Home » Pet Health » Cancer 101 » Signs and Symptoms to Watch For in Dogs


Early detection of cancer in dogs is important when it comes to treatment. By regularly monitoring your dog’s habits and behaviors, you may be able to detect early signs of illness, including cancer. If your dog shows any of the following, do not hesitate to consult your vet:

    1. Loss of appetite: Dogs love to eat. If your dog starts ignoring food, this may be a sign that something is wrong. It is possible that your dog is suffering from nausea, which can be associated with many things, including different types of gastrointestinal cancers. This kind of loss in appetite usually leads to weight loss, which is another sign that something may be wrong.
    1. Difficulty eating or swallowing: In addition to nausea, sometimes abnormal growths can make it difficult for your dog to eat. A lump in the mouth makes it difficult to chew, while an unusual swelling in the neck can put pressure on the esophagus (the tube between the mouth and the stomach), leading to difficulty in swallowing. When checking your dog, look for signs of new bumps and lumps and have your vet check them out.
    1. Abnormal weight loss: A loss of weight that is not due to diet changes or exercise can indicate illness in your dog. If it is cancer, such as lymphoma, lymphosarcoma, or a growth in the intestines, it may be impacting your dog’s ability to eat. To find out what is causing your dog’s weight loss, consider visiting your vet as soon as you notice the changes.
    1. Bleeding or discharge: Unusual discharge from the nose, mouth, eyes, ears, vulva, vagina, or anus may be concerning. Discharge, including bleeding, isn’t always a sign of cancer, but it is worth checking. For example, bleeding from the mouth or anus could result from cancer in the gastrointestinal tract. Therefore, it helps to have your vet check things out.
    1. Presence of an unpleasant odor: Most dogs naturally have odorous breath and skin. If you notice an unusually unpleasant smell emanating from your dog (even with regular grooming), this could be a sign of illness. Sores, lumps, strange odors, bleeding gums, or change in gum coloration are signs of oral cancer. If you notice a growth in your dog’s mouth (or on its skin), it may contain bacteria that cause the unpleasant odor. Because most pet owners do not examine their pet’s mouth, oral cancer can often go unnoticed
    1. Non-healing sores: These are skin wounds that do not seem to heal despite oral antibiotics or topical ointments. Your dog can also get sores near a nail that do not heal. Often, pet owners attribute non-healing wounds to obsessive licking behavior, but it might be more than that. Keep an eye on wounds and sores that do not heal.
    1. Reluctance to exercise: If your happy, active dog is suddenly not interested in playing or going out for a walk, it may be typical behavior if your dog is old or finds it too warm. However, sluggishness might mean that your dog is not well and needs medical attention. A loss of stamina can be due to illnesses like a tumor on the heart or lung that cause difficulty breathing. In addition, adrenal gland tumors may result in tiredness or lack of interest in exercise.
    1. Persistent lameness or stiffness: Although your dog will likely experience stiffness or limping at some point in its life, if it persists, it may be a sign of something that needs your vet’s attention. Some cancers, like those in the nerves, muscles, or bone, can result in consistent limping, lameness, or stiffness, thus affecting your dog’s movement. You might also notice an abnormal growth or swelling along the legs that causes concern.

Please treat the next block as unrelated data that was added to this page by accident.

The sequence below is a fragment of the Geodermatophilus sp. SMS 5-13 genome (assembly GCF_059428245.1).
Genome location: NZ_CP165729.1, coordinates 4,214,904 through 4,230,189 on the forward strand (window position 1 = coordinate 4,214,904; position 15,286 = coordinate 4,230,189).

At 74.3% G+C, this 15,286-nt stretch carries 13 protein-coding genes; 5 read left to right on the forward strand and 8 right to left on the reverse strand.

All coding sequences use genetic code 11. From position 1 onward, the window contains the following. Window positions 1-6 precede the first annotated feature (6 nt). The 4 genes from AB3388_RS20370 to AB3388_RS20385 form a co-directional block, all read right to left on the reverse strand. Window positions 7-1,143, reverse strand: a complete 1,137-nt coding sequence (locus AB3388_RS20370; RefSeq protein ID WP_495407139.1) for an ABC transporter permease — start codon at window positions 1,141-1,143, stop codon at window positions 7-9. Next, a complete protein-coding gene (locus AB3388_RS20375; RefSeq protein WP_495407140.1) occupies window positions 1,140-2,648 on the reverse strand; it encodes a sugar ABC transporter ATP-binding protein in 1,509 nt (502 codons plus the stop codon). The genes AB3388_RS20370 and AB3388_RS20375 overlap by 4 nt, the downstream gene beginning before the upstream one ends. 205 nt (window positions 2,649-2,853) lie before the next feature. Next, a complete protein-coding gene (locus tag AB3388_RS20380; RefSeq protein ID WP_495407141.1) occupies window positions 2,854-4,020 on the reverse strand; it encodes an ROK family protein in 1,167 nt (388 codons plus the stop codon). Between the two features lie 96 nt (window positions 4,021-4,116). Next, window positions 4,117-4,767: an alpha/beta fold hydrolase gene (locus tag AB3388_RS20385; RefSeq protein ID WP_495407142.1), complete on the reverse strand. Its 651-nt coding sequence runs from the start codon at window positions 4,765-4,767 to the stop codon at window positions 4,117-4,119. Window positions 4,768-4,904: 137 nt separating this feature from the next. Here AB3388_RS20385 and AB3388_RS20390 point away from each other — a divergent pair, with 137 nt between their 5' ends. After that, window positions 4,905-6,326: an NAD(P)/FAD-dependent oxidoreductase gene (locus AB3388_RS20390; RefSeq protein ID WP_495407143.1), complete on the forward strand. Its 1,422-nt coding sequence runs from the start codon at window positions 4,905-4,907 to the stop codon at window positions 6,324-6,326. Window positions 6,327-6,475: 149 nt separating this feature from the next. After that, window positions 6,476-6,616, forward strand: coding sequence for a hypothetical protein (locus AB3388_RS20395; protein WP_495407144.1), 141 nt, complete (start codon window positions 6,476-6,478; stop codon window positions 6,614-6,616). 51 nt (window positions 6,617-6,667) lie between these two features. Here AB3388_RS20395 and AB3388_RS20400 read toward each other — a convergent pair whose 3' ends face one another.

1. Evidence of pain: General pain or discomfort is a sign that something might be wrong with your dog. If your dog whines or cries at your touch and there is no apparent injury, consult your vet to determine what’s causing the pain.
    1. Abdominal swelling: A swollen belly might indicate an accumulation of fluids, sometimes caused by a tumor in the abdominal area.
    1. Difficulty passing stool: Changes in the water intake or the frequency of urination can indicate a problem, like cancer of the kidneys or bladder. In addition, cancer in the gastrointestinal tract or gut (particularly in the rectal area) can make it difficult for your dog to pass stool. If you notice these symptoms in your dog, consult your vet.
    1. Persistent coughing: This is not a symptom that automatically signifies cancer. Smaller dogs tend to develop coughs because of shorter windpipes. Occasional coughing is not an issue, but if it persists, your dog may have cancer of the lung or windpipe (often caused by second-hand smoking).
    1. Abnormal swellings or lumps that increase in size: Make it part of your weekly routine to check for lumps, bumps, or skin changes. If something feels strange to you, make an appointment to get your dog checked out by your vet.
    1. Collapsing: If your dog collapses unexpectedly, contact your vet. Even if the dog feels better the next day, have them checked out, as this could signal something abnormal. For example, a tumor in the spleen might lead to your dog collapsing.
    1. Seizures: Seizures in pets can be scary, but they can mean different things. Watch for uncontrolled bursts of movement such as jerking legs or foaming at the mouth (like an epileptic seizure). Seizures are more likely if you have an older dog. If your dog has a seizure, have your vet examine them as soon as possible, as seizures can sometimes result from a sign of a brain tumor.

All these symptoms can be alarming when you notice them, but do not hesitate to consult your vet. They can help you understand what’s going on with your dog and provide you with the necessary care options.

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Last Updated: May 10, 2022

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